Additional Information:© 2018 Elsevier. Received 30 January 2018, Revised 27 April 2018, Accepted 7 May 2018, Available online 8 May 2018. The authors would like to thank E. Geddes, K. Richards, and T. Humphrey at the Truman State University for synthesizing standards of hydroxyacetone sulfate and glycolic acid sulfate; S. Staudt at the University of Wisconsin, Madison for synthesizing the lactic acid sulfate standard; J. D. Surratt, A. Gold and Z. Zhang at the University of North Carolina at Chapel Hill for providing 2-methyltetrol sulfate standard; L. Teesch and V. Parcell for their assistance in the University of Iowa High Resolution Mass Spectrometry Facility (HRMSF); J. Crounse, A. Teng, J. St. Clair, T. Nguyen (now at UC-Davis), and P. Wennberg from the California Institute of Technology for access to glycolaldehyde, hydroxyacetone, IEPOX, ISPOOH, and ISOPN measurements; K. F. Olson and A. H. Goldstein from the University of California, Berkeley, and A. Koss and J. A. de Gouw from the National Oceanic and Atmospheric Administration (NOAA) and the University of Colorado, Boulder, for access to isoprene, MACR, and MVK measurements; R. J. Wild (now at UIBK, Austria) and S. S. Brown from NOAA and the University of Colorado, Boulder, for access to ozone measurements; K. Baumann (now at UNC Department for Environmental Sciences and Engineering at Chapel Hill and MPI for Chemistry at Mainz, Germany) and E. Edgerton from the Atmospheric Research and Analysis for access to solar radiation, sulfate and BLH measurements; A. Carlton from Rutgers University (now at UC-Irvine), A. H. Goldstein from the University of California, Berkeley, J. Jimenez from the University of Colorado, Boulder, and A. Guenther from the National Center for Atmospheric Research (now at UC-Irvine) for organizing the SOAS component of the Southeast Atmosphere Study; and A. Charles at the department of Chemistry at the University of Iowa for copy editing. A. P. S. Hettiyadura, T. Jayarathne, and E. A. Stone were supported by the US Environmental Protection Agency (EPA) Science To Achieve Results (STAR) program (grant number 83540101). H. Guo, L. Xu, N. L. Ng, A. Nenes, and R. Weber were supported by the National Science Foundation (NSF) (grant number 1242258). L. Xu and N. L. Ng were also supported by the US EPA STAR program (grant number RD-83540301). K. Skog and F. N. Keutsch were supported by the NSF (grant numbers AGS-1247421 and 1628530). Data availability: The SOAS research data used in this publication are available at http://esrl.noaa.gov/csd/groups/csd7/measurements/2013senex/Ground/DataDownload Disclaimer: The content of this article is solely the response of the authors and do not necessarily represent the official views of the US EPA. Further, US EPA does not endorse the purchase of any commercial products or services mentioned in the publication.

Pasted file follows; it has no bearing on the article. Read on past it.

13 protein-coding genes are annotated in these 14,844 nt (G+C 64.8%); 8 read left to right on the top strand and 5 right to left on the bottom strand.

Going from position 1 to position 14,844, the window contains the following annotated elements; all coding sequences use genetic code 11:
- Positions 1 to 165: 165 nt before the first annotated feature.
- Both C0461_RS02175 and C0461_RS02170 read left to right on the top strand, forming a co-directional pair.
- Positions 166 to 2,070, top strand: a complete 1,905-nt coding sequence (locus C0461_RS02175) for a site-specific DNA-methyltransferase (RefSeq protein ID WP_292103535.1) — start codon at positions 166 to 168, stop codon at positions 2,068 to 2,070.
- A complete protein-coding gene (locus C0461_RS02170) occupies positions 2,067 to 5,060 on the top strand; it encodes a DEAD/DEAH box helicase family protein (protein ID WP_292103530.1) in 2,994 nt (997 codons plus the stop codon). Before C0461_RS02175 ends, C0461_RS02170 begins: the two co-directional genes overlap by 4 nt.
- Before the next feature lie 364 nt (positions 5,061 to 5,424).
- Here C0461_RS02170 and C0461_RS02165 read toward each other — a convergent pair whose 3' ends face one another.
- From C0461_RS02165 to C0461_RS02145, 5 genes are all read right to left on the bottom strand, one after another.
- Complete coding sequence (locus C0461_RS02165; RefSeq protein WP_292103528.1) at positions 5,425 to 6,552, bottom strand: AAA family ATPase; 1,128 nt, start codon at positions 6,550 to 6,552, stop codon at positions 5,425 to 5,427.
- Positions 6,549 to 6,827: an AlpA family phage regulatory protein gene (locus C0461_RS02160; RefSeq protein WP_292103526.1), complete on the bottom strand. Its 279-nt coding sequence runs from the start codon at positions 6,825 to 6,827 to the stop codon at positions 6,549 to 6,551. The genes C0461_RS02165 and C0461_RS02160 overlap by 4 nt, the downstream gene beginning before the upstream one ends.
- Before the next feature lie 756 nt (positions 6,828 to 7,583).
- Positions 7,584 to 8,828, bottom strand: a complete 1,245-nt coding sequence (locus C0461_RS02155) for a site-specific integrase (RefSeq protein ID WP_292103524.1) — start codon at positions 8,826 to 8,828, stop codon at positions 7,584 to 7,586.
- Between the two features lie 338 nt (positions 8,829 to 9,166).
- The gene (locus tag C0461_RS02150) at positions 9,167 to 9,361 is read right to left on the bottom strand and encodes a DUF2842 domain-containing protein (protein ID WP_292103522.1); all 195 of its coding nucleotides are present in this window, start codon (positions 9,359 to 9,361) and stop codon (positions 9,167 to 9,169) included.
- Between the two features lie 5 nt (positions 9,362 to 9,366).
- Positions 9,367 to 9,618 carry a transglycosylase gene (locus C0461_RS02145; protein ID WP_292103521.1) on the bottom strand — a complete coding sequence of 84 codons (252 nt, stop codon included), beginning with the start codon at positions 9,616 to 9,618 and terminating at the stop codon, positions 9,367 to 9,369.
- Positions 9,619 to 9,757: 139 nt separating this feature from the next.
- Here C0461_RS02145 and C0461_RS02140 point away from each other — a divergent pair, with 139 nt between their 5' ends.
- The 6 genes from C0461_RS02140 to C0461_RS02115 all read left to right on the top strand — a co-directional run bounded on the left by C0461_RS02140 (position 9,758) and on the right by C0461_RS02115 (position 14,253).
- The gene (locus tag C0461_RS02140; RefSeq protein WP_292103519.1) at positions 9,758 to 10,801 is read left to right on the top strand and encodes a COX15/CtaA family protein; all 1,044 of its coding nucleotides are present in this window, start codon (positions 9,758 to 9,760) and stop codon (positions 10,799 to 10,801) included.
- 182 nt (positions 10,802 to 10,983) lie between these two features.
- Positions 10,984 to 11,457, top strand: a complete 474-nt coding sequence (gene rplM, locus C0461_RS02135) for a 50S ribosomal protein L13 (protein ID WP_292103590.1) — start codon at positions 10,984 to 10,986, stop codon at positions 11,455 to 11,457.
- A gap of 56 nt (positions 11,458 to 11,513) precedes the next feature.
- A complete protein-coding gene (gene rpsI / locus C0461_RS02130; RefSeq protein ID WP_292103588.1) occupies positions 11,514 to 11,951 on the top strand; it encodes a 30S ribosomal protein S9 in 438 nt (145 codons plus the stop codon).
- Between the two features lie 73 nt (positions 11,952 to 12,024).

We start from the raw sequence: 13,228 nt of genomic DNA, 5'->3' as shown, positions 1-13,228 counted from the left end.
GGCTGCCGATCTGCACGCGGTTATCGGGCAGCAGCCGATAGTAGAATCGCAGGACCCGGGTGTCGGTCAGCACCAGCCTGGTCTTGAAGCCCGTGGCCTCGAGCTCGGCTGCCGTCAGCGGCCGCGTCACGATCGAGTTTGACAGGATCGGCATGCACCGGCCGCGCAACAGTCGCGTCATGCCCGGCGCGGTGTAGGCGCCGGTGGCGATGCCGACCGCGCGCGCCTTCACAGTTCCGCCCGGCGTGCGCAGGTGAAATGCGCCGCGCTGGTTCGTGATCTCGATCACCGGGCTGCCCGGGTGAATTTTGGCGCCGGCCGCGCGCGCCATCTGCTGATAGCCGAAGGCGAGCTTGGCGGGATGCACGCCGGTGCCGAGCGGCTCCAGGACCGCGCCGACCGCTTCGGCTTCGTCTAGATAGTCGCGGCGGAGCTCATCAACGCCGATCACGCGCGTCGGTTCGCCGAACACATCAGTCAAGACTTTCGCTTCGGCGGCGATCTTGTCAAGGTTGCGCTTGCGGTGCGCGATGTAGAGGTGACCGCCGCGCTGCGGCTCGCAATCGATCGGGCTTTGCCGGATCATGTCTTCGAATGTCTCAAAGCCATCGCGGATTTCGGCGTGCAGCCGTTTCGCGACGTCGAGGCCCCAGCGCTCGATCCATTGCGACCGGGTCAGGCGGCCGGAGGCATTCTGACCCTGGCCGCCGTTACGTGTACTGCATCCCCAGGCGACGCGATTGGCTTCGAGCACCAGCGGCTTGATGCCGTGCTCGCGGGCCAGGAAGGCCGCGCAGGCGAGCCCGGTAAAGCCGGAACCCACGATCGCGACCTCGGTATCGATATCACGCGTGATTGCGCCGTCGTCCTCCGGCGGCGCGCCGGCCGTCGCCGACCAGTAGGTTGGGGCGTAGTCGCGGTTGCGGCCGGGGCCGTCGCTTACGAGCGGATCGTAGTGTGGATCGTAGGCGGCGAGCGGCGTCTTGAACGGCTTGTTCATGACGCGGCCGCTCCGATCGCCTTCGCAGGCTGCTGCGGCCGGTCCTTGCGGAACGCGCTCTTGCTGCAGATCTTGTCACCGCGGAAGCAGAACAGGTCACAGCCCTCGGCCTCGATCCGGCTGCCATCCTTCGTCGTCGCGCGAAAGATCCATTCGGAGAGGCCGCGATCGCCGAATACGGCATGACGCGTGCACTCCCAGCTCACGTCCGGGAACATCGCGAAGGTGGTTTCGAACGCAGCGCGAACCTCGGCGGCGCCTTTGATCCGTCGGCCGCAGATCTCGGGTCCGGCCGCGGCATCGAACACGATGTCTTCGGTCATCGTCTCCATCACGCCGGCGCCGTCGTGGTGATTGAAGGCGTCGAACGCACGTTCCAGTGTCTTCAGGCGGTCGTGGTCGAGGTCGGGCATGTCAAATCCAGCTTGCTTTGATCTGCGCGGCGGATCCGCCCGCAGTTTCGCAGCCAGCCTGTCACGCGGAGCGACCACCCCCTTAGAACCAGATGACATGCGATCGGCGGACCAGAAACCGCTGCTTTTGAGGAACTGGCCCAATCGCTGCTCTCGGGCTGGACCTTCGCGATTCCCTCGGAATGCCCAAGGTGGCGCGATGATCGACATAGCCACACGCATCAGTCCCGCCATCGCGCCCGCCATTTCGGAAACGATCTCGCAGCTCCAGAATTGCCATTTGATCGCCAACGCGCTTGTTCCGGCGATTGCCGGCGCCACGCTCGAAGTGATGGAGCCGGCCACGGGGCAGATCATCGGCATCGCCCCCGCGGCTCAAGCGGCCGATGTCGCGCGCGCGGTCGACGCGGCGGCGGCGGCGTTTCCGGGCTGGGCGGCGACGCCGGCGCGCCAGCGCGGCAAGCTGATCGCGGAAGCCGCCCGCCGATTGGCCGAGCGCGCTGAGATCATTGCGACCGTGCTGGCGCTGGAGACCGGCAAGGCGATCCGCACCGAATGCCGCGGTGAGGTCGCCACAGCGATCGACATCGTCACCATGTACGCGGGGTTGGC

Funders:
Funding AgencyGrant Number
Environmental Protection Agency (EPA)83540101
NSFAGS-1242258
Environmental Protection Agency (EPA)RD-83540301
NSFAGS-1247421
NSFAGS-1628530
Subject Keywords:PM2.5; Isoprene; Monoterpene; Primary; Secondary; Anthropogenic
Record Number:CaltechAUTHORS:20180711-160223298
Persistent URL:https://resolver.caltech.edu/CaltechAUTHORS:20180711-160223298
Official Citation:Anusha P.S. Hettiyadura, Lu Xu, Thilina Jayarathne, Kate Skog, Hongyu Guo, Rodney J. Weber, Athanasios Nenes, Frank N. Keutsch, Nga Lee Ng, Elizabeth A. Stone, Source apportionment of organic carbon in Centreville, AL using organosulfates in organic tracer-based positive matrix factorization, Atmospheric Environment, Volume 186, 2018, Pages 74-88, ISSN 1352-2310, https://doi.org/10.1016/j.atmosenv.2018.05.007. (http://www.sciencedirect.com/science/article/pii/S1352231018303108)
Usage Policy:No commercial reproduction, distribution, display or performance rights in this work are provided.
ID Code:87781
Collection:CaltechAUTHORS
Deposited By: George Porter
Deposited On:12 Jul 2018 13:55
Last Modified:09 Mar 2020 13:19